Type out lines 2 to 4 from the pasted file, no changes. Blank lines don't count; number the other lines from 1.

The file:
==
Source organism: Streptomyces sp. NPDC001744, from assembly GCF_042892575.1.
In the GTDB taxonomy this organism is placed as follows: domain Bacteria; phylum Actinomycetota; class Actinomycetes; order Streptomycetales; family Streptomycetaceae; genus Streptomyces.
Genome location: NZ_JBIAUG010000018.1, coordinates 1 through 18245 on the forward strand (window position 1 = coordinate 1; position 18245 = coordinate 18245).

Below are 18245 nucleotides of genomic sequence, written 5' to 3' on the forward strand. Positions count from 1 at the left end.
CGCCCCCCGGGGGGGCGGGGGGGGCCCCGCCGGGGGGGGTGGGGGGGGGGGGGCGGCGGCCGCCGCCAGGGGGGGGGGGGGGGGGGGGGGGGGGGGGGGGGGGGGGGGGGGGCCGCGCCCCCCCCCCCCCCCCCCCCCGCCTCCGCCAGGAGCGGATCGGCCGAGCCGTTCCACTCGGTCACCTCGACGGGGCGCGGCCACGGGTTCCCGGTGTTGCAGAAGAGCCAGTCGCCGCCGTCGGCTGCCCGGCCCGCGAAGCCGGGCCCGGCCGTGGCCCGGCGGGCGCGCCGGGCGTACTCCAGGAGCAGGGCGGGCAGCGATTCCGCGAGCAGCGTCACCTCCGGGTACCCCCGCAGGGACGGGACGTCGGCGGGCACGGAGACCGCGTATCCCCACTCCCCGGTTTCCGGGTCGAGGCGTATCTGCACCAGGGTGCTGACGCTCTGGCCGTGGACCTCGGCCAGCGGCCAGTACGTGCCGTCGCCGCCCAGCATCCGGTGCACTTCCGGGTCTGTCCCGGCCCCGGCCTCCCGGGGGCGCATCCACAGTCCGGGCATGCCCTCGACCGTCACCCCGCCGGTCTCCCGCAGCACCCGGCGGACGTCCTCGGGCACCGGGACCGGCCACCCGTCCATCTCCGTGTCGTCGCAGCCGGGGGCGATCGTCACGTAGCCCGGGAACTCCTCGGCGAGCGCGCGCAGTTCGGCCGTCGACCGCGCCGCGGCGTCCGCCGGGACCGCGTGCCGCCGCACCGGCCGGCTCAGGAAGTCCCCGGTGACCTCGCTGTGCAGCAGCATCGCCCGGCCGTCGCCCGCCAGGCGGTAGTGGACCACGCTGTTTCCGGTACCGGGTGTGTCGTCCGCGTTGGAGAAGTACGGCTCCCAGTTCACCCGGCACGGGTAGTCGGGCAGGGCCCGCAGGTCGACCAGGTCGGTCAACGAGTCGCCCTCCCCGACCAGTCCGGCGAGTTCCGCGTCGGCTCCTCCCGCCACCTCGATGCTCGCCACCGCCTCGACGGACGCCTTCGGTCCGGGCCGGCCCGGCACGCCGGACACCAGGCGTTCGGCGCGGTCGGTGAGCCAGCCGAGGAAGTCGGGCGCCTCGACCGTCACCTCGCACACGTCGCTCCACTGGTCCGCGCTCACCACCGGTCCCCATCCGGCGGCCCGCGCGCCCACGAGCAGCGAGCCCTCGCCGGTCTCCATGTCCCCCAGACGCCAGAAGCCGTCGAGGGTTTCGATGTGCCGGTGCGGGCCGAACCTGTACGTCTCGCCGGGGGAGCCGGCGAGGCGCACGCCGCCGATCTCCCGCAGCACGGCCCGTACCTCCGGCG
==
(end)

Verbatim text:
In the GTDB taxonomy this organism is placed as follows: domain Bacteria; phylum Actinomycetota; class Actinomycetes; order Streptomycetales; family Streptomycetaceae; genus Streptomyces.
Genome location: NZ_JBIAUG010000018.1, coordinates 1 through 18245 on the forward strand (window position 1 = coordinate 1; position 18245 = coordinate 18245).

Below are 18245 nucleotides of genomic sequence, written 5' to 3' on the forward strand. Positions count from 1 at the left end.